TO

be the subscription to stock. It was held that the sub- chester, etc., Ry. Co. v. Fullarton, 14 C. B. (N. S.) 53. scriber was liable to pay for tho stock without a Hart v, Chicago, Rock Island & Pacific Railway Co. promise to do so in so many words. The court said: Opinion by Day, J. “It is true a promise to pay in precise terms does not

REAL ESTATE — BUILDING ERECTED BY LICENSE ON appear to have been made. The defendant has not

RAILROAD, RIGHT OF WAY NOT. – S. owned a mill affixed his signature to an instrument which contains

near a railroad company's right of way. By permisthe words 'I promise to pay,' but he has done an

sion of the company he erected an elevator on the equivalent act. He has contracted with the plaintiff right of way. The machinery in this he operated by to become a member of the corporation and to be in

shafting carried from this mill across lands of another terested in its stock.” In Rensselaer & W. P. Co. v.

to the elevator. Held, that the elevator was a mere Barton, 16 N. Y. 460, the court said: “Whatever may

chattel not subject to a judgment lien and was liable be the form or language of a subscription to the stock

to be seized upon execution. “A house erected by one of an incorporated company, any person who in any

man upon the land of another, by his assent, and upon manner becomes a subscriber for, or engages to take

an agreement or understanding that the builder may any portion of the stock of such company, thereby

remove it when he pleases, does not become a part of assumes to pay according to the conditions of the

the real estate, but remains a personal chattel, and charter." See, also, Small v. Herkimer Manuf., etc., Co.,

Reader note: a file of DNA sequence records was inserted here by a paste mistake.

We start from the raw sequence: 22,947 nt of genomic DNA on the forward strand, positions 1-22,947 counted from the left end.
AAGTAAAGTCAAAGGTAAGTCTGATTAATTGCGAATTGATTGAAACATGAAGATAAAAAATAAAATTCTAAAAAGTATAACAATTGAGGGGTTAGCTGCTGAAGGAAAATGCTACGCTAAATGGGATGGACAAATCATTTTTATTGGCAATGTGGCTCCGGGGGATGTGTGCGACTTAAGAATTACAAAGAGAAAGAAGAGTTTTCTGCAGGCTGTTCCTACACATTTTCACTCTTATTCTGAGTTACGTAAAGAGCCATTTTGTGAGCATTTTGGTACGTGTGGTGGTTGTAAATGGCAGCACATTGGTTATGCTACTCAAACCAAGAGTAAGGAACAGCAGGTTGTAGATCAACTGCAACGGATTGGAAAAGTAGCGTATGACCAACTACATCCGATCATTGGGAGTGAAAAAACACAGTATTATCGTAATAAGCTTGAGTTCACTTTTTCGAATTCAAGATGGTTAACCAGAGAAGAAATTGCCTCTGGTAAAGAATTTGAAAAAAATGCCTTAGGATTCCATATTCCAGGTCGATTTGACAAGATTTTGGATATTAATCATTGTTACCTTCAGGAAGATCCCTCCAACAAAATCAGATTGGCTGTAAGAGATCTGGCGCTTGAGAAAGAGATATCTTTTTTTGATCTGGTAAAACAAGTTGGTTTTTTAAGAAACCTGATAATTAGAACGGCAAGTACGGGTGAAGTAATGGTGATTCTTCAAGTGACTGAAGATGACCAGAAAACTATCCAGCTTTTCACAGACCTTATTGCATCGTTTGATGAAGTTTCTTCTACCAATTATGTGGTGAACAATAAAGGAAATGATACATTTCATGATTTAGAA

removable." 3 Wait's Act. and Def. 381. Even if S. 2 Comst. 335; Dayton v. Borst, 31 N. Y. 437; Hartford

had held a lease of the land upon which the building & N. H. R. Co. v. Crowell, 5 Hill, 384; W. & M. R. Co.

was erected, and had built it for the purpose of carryv. Dwyer, 49 Iowa, 121. Nultor. v. Clayton. Opinioning on his business therein, he would have had the by Adams, C. J.

right of removal; and in such case it has been held

that the building would have been personal property NEGLIGENCE — ENGINE ON RAILWAY NEAR HIGH

during his term of lease, and liable to be levied upon WAY MAKING NOISE WITHOUT NOTICE - QUESTION OF FACT.-While plaintiff was approaching defendants'

and sold as personal property for his debts. Heffner

v. Lewis, 73 Penn). St. 302; Lemor v. Miles, 4 Watts, railway crossing on the highway with his horses, an

330; Amos & Ferr. on Fix., 250; 3 Wait's Act, and engine which stood still, without notice made a noise

Def. 391. caused by blowing off steam and ringing a bell, pre

Walton v. Wray. Opinion by Rothrock, J. paratory to backing, whereby the horses were frightened and overturned plaintiff's wagon, injuring him.

GEORGIA SUPREME COURT ABSTRACT. In an action for such injury, held, that whether defend

OCTOBER 12, 1880. ant was under obligation to notify plaintiff of the intended noise and movement was a question of fact to

DEBTOR AND CREDITOR --DUTY OF CREDITOR AS 70 be determined from all the surrounding circumstances.

COLLATERAL SECURITY. - (1) One who receives collatIf the noise and movement were likely to be attended

eral security is bound to the use of reasonable diligence with danger to plaintiff, then it was the duty of defend

in comection therewith. If the collateral be promisant to exercise reasonable and ordinary care to prevent

sory notes or like evidences of debt, he is bound to uso injury; and if the exercise of such reasonable and